Going hand-in-hand with Australian artist Tracey Creighton’s large scale paintings is an even bigger imagination and genuine passion for her craft.
With a grandmother who painted, a father who designed homes and a mother who made fashion garments, it’s easy to guess why Tracey avoids falling into a specific artistic niche. Oil, mixed mediums, acrylic—Tracey does it all, with plenty of heart, soul and physicality brightening and strengthening each painting.
I couldn’t help but smile when I came across this first painting by Tracey, entitled Aquatic Harmony 1. With its outlined lily pads and animated goldfish, this 3-by-5 foot acrylic painting exudes buckets of playful whimsy and energy.
Tracey’s white swipes of paint portray fantastic vertical depth, while her circular strokes of blue-green create a swirling whirlpool threatening to pull the fish down. Perhaps it’s the thought of those cheerfully awaiting lily pads that motivates each goldfish to fight on.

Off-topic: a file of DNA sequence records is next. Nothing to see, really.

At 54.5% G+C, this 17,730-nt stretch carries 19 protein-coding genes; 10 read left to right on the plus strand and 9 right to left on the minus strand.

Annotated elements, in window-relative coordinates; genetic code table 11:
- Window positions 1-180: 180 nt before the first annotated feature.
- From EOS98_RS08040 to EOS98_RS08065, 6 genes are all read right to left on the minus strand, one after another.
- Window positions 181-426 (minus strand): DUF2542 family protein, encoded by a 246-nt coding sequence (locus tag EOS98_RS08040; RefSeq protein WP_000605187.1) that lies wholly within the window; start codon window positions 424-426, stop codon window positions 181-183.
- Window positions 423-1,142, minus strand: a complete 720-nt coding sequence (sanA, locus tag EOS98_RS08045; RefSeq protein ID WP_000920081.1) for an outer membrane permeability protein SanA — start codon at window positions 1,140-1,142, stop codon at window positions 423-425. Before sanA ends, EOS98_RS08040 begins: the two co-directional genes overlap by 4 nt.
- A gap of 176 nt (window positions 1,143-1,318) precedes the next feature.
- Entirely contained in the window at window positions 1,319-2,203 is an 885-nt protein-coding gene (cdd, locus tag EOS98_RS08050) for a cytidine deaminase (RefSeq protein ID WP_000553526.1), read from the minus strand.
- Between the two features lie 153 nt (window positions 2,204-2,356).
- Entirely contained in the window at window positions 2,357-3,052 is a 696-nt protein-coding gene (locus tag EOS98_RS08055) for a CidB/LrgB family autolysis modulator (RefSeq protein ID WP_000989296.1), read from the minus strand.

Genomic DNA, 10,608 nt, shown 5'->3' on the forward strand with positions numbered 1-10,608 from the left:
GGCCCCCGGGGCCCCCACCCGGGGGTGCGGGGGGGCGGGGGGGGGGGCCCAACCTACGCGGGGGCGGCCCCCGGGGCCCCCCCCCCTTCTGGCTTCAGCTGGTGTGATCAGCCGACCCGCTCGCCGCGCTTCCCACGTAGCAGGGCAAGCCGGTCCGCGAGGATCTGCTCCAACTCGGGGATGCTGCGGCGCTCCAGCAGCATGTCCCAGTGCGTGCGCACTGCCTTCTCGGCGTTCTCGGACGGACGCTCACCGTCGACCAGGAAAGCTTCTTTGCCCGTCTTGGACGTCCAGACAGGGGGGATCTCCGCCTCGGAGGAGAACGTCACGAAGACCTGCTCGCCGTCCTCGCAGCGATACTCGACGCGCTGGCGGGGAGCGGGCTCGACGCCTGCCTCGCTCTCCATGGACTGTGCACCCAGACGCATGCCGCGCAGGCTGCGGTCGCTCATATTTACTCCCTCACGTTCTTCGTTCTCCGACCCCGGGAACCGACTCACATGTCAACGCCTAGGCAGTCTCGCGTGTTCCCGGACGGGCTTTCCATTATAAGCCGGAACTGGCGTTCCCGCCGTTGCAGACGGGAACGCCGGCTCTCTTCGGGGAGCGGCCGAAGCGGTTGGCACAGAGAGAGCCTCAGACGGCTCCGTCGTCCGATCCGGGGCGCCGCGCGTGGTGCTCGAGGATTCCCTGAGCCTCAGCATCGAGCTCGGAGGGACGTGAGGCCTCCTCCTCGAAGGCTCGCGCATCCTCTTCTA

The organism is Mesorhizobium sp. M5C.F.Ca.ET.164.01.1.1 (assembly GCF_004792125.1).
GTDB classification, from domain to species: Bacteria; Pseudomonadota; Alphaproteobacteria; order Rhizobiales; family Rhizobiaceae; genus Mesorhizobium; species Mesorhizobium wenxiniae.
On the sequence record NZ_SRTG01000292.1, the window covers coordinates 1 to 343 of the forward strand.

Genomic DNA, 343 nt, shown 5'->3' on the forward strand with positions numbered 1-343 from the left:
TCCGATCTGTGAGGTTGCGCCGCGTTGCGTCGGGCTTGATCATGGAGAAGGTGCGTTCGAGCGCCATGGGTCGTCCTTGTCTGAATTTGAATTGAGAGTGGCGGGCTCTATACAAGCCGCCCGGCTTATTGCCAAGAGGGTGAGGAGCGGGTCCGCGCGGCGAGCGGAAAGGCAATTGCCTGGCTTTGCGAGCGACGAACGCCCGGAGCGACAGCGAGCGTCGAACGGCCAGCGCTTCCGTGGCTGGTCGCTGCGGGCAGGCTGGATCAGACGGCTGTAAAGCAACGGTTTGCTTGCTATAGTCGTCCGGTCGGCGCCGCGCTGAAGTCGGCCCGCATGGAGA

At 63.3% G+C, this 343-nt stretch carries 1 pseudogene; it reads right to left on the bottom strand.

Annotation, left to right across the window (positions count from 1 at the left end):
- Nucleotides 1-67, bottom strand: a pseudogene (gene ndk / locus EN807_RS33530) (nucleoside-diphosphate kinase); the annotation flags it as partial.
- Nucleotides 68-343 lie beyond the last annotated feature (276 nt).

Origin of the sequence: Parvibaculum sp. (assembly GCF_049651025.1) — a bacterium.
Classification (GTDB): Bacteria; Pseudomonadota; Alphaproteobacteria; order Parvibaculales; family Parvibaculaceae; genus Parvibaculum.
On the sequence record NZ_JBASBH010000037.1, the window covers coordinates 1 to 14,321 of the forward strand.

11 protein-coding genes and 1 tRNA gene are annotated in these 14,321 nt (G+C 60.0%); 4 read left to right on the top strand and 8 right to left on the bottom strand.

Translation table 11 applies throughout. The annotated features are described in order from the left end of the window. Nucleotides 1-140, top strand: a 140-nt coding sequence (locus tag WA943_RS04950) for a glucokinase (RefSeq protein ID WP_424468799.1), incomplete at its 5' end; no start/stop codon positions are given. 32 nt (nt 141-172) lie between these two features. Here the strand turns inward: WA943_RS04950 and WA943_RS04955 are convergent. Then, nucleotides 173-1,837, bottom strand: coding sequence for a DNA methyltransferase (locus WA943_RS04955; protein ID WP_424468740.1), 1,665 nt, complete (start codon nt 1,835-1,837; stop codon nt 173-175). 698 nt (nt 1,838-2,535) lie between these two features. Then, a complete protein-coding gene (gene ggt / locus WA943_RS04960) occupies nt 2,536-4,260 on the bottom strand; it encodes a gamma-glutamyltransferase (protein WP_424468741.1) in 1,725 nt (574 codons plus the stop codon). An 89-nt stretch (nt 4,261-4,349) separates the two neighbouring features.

Distant Breeze (seen below) was in located in Tracey’s seascape portfolio, but what I love most about it is its abstractness.
Certainly it’s easy to identify a coastline, sandy beaches, and sky, but what’s more impressive about this 4-by-5 foot oil painting is the way that colors sweep upward and to the right as if they themselves were floating in the coastal breeze.
Lastly, Holy Land is a 4-by-4 foot piece showcasing various mixed media (such as silk fiber, fabric, paper and metal fragments) which were applied directly to canvas.
Pure white pillars in the background could represent faith, while fiery orange and bright yellow hues might suggest pitfalls and temptations that lead to darkness. Likewise, the blue-hued elements could signify rebirth and a chance to begin anew.
You can find many more still lifes, landscapes, seascapes, and Tracey’s latest exhibition pieces by heading out to her website.